Just a few weeks ago the Porsche and Red Bull Racing merger was considered a done deal, with the German auto manufacturer picking up a 50% ownership of the current Constructors Championship leading team. The partnership would have been a dream for both Red Bull and Porsche, as Porsche would be jumping into Formula One with one of the top teams in the world, and Red Bull would be gaining the motorsport prestige of a storied racing sports car company. The tie-up was a win-win for all parties involved, and it seemed like the announcement was merely a formality, and that it was only a matter of time before we started to see the Stuttgart crest on Max Verstappen’s overalls. Now, however, it would seem that the deal has been nuked from space.
The first stumbles began to show themselves on Friday when team boss Christian Horner mentioned to the press that the Porsche-Red Bull deal would only be done on Red Bull’s terms.
“We’ve got some phenomenal talent that has joined the company. So we are in good shape and time will tell whether we embrace a partner into that program or, as the plan is at present, continue on our own. Red Bull have always been an independent team, it’s been one of our strengths. It’s been the backbone of what we’ve achieved and our ability to move quickly and it’s part of the DNA of who we are. We are not a corporately-operated organization and that’s one of our strengths and how we operate as a race team and that’s an absolute pre-requisite for the future. They (Porsche or any other partner company) need to decide whether they want to join that party or not. But they would have to be within the culture of the way we go racing.”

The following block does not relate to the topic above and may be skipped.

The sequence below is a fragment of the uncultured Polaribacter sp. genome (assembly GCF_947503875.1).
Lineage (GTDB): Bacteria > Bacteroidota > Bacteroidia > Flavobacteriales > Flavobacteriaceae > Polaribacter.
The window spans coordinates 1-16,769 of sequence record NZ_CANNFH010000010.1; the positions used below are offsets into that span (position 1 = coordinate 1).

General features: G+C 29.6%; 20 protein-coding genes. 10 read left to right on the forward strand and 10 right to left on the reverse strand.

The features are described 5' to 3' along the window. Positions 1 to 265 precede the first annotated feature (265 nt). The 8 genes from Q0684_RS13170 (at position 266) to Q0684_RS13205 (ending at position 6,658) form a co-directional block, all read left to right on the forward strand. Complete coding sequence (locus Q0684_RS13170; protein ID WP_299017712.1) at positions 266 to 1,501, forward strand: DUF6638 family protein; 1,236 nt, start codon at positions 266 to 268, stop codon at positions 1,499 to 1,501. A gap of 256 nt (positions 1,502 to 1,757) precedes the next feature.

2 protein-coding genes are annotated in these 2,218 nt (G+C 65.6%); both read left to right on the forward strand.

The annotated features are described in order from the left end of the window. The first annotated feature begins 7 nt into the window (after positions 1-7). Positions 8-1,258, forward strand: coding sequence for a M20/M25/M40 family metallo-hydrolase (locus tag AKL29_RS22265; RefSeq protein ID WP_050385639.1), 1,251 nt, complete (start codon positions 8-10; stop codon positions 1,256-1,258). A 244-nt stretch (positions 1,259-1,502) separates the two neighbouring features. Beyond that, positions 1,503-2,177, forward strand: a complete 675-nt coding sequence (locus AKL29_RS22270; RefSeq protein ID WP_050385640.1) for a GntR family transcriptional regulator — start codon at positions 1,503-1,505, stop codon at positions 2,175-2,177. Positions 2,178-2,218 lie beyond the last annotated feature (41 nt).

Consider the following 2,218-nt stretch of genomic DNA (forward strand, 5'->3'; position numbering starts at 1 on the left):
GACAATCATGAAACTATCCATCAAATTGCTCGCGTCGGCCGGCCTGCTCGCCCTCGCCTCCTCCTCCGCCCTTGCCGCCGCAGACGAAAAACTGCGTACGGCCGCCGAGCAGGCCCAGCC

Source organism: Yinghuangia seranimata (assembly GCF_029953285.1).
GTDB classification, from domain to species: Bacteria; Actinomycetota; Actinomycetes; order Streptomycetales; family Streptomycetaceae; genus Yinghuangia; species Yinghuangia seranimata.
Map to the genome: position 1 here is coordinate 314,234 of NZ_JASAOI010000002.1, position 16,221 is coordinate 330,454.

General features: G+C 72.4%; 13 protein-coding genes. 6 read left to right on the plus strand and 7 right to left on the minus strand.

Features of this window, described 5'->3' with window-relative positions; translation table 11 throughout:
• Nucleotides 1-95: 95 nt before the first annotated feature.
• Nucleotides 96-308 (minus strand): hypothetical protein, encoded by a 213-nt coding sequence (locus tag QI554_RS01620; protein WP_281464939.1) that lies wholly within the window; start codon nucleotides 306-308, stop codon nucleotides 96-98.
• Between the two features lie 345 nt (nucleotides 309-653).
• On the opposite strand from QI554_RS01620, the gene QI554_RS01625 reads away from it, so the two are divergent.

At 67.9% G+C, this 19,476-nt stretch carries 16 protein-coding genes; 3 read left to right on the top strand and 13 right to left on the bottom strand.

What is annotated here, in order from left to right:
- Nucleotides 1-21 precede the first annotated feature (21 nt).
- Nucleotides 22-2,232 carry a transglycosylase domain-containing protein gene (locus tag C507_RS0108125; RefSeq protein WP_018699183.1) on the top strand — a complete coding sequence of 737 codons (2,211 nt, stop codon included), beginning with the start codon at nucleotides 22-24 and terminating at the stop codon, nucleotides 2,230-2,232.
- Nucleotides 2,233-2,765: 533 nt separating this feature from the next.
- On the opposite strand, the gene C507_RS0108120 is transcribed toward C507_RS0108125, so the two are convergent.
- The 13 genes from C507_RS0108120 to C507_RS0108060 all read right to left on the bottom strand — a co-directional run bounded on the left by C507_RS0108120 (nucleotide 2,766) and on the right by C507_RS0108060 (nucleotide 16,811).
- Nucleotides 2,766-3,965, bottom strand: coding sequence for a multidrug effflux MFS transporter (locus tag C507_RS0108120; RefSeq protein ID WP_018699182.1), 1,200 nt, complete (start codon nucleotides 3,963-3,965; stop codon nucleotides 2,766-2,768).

According to German language site F1 Insider, the deal is now completely out of the question. Apparently Porsche had wanted to develop and engineer its own engine for the 2026 regulations, showing off its continued talents as an engineering mastermind. Red Bull wasn’t okay with that, citing that it had recently made the investment to buy out Honda’s powertrain supply operations and move them inside the Red Bull organization at great cost. Allegedly the fizzy drinks company is already working to develop its own 2026 engine, and doesn’t want anyone else working on it. It makes sense that Red Bull would want its engine manufacturing in-house, to make the chassis design even more cohesive than it already is. Red Bull wanted to retain more power than Porsche would have in the new team, while Porsche wasn’t okay with that. It also seems that since the talks began about a year ago, the Red Bull team’s value has inflated beyond what Porsche is willing to pay. Not only was it important that Red Bull secured the Drivers’ Championship (through pure luck, I contend), but the team has clearly built the dominant chassis of the 2022 season, proving it has a real grip on the new regulations.
I hope that this is all just speculation, and Porsche will join Red Bull for the 2026 season. Maybe it’s all just grandstanding from Red Bull to try to drive up the price a bit in the negotiations. Either way, it’ll be interesting to continue to follow this as things develop.